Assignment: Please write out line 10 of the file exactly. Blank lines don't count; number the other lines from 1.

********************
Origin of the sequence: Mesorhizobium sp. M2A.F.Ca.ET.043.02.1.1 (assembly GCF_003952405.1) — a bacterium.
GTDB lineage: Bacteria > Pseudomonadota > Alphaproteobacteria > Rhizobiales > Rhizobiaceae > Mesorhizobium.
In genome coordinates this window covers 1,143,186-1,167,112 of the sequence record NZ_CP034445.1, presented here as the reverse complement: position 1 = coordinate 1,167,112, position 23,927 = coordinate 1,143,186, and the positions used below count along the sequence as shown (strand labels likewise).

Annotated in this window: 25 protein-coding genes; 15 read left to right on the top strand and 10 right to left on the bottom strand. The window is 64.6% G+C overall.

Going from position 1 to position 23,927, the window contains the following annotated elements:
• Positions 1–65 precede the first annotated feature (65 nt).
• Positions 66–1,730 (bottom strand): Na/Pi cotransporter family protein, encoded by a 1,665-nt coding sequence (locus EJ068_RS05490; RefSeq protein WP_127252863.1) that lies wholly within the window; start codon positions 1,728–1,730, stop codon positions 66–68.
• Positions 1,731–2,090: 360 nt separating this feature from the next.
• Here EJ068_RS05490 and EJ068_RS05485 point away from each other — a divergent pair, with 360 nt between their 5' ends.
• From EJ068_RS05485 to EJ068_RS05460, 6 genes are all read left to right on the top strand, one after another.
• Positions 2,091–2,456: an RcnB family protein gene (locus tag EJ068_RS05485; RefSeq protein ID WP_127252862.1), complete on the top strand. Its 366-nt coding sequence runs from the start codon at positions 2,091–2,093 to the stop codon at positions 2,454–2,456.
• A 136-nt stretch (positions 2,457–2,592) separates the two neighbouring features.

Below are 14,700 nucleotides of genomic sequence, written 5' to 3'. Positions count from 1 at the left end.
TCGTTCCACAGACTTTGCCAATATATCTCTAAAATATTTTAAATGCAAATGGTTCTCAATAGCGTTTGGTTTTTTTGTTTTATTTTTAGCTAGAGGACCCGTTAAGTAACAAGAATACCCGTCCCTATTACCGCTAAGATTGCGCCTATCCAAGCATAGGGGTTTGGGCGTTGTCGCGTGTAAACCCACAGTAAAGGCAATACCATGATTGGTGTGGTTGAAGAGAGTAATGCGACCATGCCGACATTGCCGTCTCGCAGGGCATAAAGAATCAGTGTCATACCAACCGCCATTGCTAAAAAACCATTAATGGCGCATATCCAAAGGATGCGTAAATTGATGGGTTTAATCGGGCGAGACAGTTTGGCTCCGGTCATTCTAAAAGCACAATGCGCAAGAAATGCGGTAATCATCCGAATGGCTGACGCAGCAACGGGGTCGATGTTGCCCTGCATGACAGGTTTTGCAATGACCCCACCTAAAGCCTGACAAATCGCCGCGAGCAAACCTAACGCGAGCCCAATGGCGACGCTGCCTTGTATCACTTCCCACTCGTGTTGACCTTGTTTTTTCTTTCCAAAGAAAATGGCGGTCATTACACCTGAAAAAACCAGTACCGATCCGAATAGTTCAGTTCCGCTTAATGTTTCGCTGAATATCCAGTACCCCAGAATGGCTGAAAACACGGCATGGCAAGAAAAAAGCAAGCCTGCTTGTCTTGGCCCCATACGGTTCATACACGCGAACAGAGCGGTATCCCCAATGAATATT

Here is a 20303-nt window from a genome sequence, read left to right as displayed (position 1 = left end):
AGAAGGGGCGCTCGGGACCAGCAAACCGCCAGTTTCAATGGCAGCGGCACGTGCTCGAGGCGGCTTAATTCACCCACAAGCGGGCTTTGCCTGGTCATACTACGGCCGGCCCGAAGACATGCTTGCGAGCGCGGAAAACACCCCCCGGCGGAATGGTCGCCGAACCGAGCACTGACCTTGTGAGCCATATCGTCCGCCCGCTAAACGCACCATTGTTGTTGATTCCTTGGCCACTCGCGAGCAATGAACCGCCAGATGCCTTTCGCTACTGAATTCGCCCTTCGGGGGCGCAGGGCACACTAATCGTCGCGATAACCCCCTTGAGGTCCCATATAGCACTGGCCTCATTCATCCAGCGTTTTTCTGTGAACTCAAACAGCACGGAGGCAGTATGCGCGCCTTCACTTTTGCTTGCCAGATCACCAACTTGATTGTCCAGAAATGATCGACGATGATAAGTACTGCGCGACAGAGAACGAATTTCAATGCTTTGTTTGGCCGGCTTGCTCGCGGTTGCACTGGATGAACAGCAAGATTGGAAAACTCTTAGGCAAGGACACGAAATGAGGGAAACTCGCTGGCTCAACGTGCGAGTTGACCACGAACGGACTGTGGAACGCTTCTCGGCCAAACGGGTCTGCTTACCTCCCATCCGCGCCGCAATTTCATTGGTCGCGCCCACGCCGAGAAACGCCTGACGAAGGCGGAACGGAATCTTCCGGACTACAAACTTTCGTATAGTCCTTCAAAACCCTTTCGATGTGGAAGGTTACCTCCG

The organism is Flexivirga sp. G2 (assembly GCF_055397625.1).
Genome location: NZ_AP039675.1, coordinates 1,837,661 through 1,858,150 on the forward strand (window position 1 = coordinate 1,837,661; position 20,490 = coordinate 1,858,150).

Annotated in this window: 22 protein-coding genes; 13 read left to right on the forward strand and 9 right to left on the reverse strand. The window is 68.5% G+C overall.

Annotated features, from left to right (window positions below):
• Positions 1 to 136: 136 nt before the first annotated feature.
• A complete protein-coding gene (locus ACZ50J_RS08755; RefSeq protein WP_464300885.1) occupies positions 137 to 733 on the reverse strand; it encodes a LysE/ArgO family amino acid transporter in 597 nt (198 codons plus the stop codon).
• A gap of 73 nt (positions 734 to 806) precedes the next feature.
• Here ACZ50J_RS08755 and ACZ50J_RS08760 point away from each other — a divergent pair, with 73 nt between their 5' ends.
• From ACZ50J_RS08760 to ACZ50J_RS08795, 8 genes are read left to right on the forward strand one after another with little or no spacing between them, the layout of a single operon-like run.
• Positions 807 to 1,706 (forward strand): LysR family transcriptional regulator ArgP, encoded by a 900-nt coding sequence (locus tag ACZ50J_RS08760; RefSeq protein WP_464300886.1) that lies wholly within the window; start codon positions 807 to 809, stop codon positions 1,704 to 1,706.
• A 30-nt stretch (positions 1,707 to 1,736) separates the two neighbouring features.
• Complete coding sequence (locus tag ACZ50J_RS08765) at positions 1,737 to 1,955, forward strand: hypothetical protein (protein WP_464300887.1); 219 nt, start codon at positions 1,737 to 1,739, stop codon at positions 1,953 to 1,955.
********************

• From EJ068_RS05485 to EJ068_RS05460, 6 genes are all read left to right on the top strand, one after another.